VW wants the electric hatchback to have the same impact as the Beetle and Golf.
Hot on the heels of last night’s big debut, the 2020 Volkswagen ID.3 is being featured in a series of videos putting the spotlight on what the company argues is its third most important car after the Beetle and Golf. The compact five-door hatchback adopts a new design language reserved for the upcoming ID family of pure electric models, ushering in a fresh visual identity to separate the EVs from the conventionally powered VWs.
It’s rarely a case when an automaker correctly uses the term “all-new,” but the ID.3 was truly developed from the ground up. Even the oh-so-familiar VW logo has a mildly updated look to signal the wave of the future as Wolfsburg is heavily investing in electric vehicles to make us forget about the Dieselgate ordeal. This zero-emissions hatch has just about the size of a Golf and is just the tip of the iceberg, with a whole fleet of ID cars planned for production in the next decade.
Looks may be subjective, but there’s no denying the ID.3 stands out among the ICE-powered cars offered by the VW core brand. The exterior represents a significant departure from the e-Golf it replaces, while the minimalist interior is also a first for the German brand. In case you haven’t noticed already, “pause” and “play” logos have been embedded into the brake and accelerator pedals, respectively.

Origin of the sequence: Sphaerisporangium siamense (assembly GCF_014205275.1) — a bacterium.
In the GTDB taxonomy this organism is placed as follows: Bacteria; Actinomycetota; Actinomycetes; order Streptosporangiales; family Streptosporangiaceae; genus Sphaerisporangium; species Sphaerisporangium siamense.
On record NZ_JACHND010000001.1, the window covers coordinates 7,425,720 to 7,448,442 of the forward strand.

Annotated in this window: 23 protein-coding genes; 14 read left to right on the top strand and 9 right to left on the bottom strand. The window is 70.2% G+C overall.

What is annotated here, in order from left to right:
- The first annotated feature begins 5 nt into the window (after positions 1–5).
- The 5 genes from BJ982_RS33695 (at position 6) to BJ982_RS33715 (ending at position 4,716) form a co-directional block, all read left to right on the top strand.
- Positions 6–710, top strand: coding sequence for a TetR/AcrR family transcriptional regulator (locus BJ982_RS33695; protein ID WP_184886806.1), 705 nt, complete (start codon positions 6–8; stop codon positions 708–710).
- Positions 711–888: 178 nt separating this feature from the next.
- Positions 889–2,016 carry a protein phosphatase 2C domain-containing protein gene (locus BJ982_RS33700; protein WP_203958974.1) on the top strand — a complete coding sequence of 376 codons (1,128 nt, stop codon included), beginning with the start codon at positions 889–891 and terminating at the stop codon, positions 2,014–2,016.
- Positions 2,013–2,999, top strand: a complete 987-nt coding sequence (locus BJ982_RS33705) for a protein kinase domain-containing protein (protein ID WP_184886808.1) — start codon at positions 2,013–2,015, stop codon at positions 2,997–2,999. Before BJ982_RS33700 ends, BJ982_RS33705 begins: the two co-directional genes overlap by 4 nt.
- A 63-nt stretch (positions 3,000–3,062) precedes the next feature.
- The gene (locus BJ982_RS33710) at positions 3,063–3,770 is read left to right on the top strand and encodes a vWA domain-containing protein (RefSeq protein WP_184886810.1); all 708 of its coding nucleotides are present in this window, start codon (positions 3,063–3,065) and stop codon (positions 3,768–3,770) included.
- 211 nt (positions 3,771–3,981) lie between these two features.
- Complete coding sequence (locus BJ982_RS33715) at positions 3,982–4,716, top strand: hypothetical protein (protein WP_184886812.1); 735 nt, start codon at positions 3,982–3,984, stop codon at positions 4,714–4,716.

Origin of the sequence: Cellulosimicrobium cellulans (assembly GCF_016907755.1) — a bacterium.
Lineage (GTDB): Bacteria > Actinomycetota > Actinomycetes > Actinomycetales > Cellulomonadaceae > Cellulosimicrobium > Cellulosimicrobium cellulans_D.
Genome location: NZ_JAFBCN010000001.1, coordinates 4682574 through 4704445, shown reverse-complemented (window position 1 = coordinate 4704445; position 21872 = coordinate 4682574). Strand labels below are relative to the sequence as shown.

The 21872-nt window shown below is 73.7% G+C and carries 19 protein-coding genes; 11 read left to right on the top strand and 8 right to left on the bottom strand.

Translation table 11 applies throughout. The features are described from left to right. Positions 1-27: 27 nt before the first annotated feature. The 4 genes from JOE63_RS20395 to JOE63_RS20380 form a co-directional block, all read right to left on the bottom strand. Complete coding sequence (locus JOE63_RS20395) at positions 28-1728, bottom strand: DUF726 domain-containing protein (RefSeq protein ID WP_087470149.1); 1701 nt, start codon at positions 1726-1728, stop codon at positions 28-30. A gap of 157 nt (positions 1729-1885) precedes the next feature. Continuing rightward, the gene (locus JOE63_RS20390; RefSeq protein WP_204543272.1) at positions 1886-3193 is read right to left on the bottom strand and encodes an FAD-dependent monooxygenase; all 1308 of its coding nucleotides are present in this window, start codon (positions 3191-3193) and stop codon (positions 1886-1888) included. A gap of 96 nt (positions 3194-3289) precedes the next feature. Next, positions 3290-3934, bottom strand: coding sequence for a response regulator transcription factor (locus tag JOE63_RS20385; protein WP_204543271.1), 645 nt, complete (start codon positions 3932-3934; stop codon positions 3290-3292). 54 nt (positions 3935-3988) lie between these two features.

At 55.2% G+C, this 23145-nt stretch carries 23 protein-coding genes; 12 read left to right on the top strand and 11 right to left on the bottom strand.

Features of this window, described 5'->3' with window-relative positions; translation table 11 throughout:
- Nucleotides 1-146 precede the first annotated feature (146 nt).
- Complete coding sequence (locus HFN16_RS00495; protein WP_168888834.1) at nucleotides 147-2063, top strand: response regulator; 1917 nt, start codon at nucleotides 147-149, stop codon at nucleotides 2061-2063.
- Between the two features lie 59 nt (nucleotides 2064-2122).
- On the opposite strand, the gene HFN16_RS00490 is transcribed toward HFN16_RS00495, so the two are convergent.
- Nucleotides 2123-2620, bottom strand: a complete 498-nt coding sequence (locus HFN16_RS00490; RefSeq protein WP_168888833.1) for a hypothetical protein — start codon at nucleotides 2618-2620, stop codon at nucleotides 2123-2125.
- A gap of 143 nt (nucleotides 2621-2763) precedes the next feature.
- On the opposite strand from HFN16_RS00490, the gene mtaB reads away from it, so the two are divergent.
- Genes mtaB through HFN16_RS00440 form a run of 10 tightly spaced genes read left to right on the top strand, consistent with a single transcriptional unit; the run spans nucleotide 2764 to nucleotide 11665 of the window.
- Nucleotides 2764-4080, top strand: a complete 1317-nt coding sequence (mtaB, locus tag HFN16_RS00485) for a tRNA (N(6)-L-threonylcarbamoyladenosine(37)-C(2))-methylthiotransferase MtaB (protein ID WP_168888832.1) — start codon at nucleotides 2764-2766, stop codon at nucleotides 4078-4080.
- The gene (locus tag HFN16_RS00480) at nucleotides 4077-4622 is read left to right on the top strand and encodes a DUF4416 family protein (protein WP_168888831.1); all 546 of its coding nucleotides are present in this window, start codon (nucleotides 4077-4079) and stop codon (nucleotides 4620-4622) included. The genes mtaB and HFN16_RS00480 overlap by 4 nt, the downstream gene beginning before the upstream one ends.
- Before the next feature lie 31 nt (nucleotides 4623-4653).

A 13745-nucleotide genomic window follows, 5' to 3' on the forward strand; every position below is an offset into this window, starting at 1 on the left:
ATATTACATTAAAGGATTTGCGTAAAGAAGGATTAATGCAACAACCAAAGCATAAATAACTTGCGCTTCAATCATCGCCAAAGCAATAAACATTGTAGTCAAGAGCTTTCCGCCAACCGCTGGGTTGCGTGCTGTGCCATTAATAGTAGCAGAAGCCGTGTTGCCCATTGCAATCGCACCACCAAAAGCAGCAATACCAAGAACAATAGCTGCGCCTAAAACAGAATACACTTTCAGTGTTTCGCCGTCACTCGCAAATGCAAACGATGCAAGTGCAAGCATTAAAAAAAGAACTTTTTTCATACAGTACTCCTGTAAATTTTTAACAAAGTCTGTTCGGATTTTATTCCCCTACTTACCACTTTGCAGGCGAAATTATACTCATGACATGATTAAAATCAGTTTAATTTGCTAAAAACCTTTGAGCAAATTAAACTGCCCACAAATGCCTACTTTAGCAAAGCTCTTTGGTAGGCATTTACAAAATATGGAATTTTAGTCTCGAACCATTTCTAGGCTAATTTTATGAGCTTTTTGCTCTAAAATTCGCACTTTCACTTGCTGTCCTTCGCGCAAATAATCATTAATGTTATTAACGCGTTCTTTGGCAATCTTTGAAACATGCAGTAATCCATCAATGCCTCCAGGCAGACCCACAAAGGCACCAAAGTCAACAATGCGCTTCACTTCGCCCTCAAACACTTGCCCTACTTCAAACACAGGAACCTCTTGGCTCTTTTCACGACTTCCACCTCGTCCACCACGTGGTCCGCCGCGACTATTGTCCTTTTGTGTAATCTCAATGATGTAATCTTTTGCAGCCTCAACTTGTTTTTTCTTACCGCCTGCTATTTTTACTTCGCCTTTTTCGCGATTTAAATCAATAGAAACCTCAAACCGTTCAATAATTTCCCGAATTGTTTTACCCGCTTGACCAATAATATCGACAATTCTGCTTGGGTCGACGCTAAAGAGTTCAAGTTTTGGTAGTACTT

The adjacent videos are showing not only the regular ID.3, but also the upscale limited-run launch edition for which VW has already received 30,000 preorders. It comes with the mid-range 58-kWh battery and offers 201 hp (150 kW) of power, with an instant torque of 310 Newton-meters (229 pound-feet) channeled to the rear wheels.
Carrying a starting price of under €40,000 in Europe, the ID.3 1st is going to be offered in three fixed configurations, with the range topper being a “Max” version featuring everything from a head-up display and Beats sound system to a panoramic sliding roof and 20-inch wheels.
Production of the 2020 VW ID.3 will commence in November, but the first customer deliveries won't be made until next summer.